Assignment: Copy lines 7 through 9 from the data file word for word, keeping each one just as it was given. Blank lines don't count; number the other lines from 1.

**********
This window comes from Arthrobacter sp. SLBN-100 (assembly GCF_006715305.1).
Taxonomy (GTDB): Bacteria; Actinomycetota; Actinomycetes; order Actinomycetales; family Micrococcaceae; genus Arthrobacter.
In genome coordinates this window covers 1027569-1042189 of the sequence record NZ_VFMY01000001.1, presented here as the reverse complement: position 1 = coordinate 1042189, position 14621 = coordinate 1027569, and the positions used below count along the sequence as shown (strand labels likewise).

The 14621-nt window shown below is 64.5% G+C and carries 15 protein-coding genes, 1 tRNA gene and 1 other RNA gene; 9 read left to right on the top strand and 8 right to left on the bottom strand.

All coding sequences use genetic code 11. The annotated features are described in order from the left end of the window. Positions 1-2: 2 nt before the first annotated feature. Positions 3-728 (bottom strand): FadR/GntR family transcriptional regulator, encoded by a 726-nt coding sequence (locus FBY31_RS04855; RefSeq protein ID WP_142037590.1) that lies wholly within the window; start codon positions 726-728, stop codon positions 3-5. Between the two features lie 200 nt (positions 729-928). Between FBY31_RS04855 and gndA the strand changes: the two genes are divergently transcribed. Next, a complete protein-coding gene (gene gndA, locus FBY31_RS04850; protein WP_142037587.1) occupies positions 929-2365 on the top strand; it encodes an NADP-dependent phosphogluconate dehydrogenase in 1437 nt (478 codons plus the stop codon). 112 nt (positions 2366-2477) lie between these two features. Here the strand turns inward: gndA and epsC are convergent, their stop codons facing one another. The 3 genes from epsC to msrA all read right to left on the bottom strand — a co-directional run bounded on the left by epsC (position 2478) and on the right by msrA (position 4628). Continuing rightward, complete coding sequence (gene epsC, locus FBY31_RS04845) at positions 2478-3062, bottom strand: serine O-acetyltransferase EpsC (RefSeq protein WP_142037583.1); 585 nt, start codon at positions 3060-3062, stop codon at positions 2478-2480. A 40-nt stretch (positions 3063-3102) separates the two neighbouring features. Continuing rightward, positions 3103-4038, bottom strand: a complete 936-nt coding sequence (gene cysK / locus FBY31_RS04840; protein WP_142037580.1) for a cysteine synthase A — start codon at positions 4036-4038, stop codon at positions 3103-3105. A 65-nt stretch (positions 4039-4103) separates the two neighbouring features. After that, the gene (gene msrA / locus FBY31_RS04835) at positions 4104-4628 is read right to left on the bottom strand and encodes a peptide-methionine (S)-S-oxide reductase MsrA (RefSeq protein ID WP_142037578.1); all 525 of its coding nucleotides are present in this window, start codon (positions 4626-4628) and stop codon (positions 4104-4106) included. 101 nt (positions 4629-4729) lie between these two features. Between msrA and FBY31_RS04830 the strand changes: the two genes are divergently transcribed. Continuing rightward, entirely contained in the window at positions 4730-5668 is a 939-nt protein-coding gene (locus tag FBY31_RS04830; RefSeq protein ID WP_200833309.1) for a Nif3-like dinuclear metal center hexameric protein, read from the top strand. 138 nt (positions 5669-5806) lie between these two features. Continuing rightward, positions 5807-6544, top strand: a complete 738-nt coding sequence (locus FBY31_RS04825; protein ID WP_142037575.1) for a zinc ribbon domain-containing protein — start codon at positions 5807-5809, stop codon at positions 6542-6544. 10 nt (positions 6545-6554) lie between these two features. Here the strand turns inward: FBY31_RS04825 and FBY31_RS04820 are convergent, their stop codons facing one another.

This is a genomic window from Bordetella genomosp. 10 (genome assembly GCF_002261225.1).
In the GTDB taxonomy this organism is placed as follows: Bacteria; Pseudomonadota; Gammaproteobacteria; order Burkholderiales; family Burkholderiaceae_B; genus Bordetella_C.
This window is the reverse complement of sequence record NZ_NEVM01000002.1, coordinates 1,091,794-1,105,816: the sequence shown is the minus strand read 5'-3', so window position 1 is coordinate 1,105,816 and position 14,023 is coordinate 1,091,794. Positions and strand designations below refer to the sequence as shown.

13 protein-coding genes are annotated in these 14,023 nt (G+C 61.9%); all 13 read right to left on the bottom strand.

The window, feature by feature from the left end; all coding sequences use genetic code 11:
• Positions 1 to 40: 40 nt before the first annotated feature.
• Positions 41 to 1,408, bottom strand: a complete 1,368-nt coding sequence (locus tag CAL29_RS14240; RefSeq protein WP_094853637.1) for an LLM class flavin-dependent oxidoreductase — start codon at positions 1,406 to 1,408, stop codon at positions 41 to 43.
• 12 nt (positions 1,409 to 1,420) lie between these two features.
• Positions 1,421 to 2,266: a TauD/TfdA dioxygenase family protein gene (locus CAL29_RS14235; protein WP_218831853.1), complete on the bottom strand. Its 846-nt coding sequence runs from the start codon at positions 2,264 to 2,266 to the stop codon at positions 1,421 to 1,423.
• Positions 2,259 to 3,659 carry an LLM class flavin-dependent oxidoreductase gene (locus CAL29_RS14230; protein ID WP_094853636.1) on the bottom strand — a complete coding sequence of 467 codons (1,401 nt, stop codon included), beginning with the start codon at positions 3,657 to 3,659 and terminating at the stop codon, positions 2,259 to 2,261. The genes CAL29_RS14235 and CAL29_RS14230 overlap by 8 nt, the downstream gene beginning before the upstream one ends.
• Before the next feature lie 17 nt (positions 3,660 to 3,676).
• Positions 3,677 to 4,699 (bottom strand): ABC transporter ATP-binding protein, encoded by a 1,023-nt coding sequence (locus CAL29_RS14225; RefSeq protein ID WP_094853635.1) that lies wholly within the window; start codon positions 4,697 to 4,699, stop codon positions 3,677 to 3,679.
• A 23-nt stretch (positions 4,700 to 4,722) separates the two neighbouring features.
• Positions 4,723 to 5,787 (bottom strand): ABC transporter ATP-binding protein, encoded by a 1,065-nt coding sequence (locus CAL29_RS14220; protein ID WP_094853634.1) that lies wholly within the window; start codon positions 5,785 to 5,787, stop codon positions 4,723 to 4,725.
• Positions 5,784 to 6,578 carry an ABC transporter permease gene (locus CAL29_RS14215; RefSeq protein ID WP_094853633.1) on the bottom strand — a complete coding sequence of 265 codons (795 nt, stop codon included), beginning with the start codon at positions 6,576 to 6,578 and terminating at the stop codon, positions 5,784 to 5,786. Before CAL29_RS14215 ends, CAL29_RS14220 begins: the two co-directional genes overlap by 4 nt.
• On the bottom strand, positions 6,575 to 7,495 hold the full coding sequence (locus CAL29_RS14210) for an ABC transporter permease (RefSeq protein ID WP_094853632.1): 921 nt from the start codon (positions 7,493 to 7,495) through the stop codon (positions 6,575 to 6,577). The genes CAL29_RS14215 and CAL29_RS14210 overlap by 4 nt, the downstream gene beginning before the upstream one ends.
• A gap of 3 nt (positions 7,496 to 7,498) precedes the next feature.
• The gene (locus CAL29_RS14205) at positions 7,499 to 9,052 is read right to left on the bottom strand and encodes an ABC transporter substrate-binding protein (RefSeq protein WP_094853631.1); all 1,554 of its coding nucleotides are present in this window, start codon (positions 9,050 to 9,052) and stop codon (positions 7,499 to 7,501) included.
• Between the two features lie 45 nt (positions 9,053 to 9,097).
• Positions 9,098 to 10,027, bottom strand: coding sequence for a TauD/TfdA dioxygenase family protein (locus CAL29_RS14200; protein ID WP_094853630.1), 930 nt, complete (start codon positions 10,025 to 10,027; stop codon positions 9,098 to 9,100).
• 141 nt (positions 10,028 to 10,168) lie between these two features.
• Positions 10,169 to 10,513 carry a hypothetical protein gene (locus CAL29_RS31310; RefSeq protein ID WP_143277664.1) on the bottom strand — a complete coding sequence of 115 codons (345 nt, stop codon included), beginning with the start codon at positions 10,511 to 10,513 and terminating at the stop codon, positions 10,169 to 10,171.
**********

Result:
In the GTDB taxonomy this organism is placed as follows: Bacteria; Pseudomonadota; Gammaproteobacteria; order Burkholderiales; family Burkholderiaceae_B; genus Bordetella_C.
This window is the reverse complement of sequence record NZ_NEVM01000002.1, coordinates 1,091,794-1,105,816: the sequence shown is the minus strand read 5'-3', so window position 1 is coordinate 1,105,816 and position 14,023 is coordinate 1,091,794. Positions and strand designations below refer to the sequence as shown.

13 protein-coding genes are annotated in these 14,023 nt (G+C 61.9%); all 13 read right to left on the bottom strand.